Introducing Joe Nick Garza: A resident of San Antonio, Texas,Jo Nick Garza spent part of his earlier years along with his parents and siblings as migrant workers in Lawrence County, Illinois and Knox County, Indiana. During recent communication with "Joe Nick" he agreed to share some of his life experiences with the Lawrence County Historical Society. His lifetime accomplishments are an inspiration to many: migrant worker, husband and father to a wonderful family, outstanding student and later an outstanding educator in San Antonio, and a very capable administrator and superintendent in the San Antonio school system. In the private sector he became a professional musician and member of many jazz and dance bands. He was also the director of music for the very historic San Fernando Cathedral in San Antonio.
Life Experiences as written by Joe Nick Garza:
Vincennes, Indiana - Summers 1948 to 1959
My father took us to work for the Vincennes Tomato Packing Company in Vincennes, Indiana, in the summer of 1948. The company provided a dwelling across the street from their packing shed. The family transplanted hundreds of acres of tomatoes using transplanting machines when possible, then cleared the fields of weeds and finally harvested tomatoes. In some of those summers we were provided a dwelling located in the Charles Robinson Sr. farm. In between those phases in the tomato business, the family worked in the production of hybrid seed corn for Charles H. Schenk &Sons located south of Vincennes. We eliminated "suckers" in both yellow and white corn fields and then detasseled those fields when corn stalks matured to that level. We could yank suckers at ground level in white corn plants; however, we had to use machetes to cut the suckers from yellow corn plants. Yanking did not work with yellow corn. And in between that work the family picked peaches for both the like Orchards and the Purcell Orchards located north of Vincennes. We learned we had to wear long sleeve shirts and bandanas around our necks to protect ourselves from the peach fuzz that could penetrate our pores and itch like the dickens. We also had to be wary of the poison ivy and poison oak ground cover around the peach trees.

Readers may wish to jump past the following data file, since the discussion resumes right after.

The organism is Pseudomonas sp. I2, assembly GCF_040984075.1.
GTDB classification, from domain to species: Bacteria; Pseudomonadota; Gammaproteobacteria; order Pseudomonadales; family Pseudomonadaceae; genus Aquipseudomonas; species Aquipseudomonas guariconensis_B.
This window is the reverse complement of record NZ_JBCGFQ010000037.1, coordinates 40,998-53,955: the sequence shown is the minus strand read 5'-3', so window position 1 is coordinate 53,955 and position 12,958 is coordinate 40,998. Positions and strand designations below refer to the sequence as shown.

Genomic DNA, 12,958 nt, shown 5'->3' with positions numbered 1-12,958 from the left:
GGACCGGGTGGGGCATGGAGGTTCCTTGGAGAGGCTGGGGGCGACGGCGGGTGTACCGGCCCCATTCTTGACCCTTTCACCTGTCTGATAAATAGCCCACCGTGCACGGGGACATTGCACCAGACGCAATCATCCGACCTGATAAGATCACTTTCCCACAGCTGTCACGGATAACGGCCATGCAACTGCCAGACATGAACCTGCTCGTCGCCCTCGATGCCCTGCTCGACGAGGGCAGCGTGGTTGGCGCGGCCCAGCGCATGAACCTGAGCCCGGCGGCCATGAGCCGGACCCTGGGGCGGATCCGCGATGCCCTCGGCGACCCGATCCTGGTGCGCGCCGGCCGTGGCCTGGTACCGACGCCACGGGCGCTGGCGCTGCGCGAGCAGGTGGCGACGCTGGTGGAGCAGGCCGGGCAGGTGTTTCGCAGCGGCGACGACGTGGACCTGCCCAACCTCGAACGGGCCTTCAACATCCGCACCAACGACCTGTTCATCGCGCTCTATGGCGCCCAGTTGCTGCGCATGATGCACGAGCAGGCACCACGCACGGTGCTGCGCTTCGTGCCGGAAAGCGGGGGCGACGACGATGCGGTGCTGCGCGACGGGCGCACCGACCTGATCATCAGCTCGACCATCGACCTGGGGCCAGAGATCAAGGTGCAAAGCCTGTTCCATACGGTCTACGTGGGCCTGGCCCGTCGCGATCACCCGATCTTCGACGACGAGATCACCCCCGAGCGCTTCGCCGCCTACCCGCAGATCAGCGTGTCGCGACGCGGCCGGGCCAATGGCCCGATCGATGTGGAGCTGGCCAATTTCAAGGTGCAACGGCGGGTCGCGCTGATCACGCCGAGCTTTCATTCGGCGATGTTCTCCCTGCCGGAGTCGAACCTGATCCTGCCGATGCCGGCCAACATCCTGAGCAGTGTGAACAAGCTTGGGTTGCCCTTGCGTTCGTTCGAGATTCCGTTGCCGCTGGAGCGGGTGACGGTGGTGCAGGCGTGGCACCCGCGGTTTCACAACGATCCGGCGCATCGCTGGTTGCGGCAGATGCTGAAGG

We were also provided dwellings by the Schenks in some of those years. We also worked for other farmers chopping down sunflower-like plants from soybean fields and picking watermelons and cantaloupes for others.
The summer of 1959 was the last summer we worked in Indiana. The Schenks and/or related industry had developed pollen-less corn eliminating the need for us to chop down the suckers and detasseling the corn fields.
IIlinois ...... Latta Farms 1952-1954
My brother, already married by then, came in contact with Alvin Mahrenholz to work in Mr. Mahrenholz' Latta Farms. Mr. Mahrenholz provided a home for him and the remaining members of our family: my dad, mom, sisters Nerea, Noelia, Nelida (Nellie) and myself. Nellie and I enrolled at Hutton 5th Elementary School, a two-room schoolhouse. Mr. Mack, the principal, taught in a classroom of 4th, 5th, and 6th graders while Miss Bessie taught 1st, 2nd, and 3rd graders in the other classroom. Nerea and Noelia enrolled in school at Lawrenceville Township High School in Lawrenceville. My brother and my father worked at the farm in the fall of 1952. It was in the Fall of 1952 when my father and brother took my mother to Brownsville, Texas, to take her exam for becoming a naturalized American citizen. My mother was so very proud that she had finally become an American citizen.
(Ed Note: Thanks to J and J Faro for this week's articles.)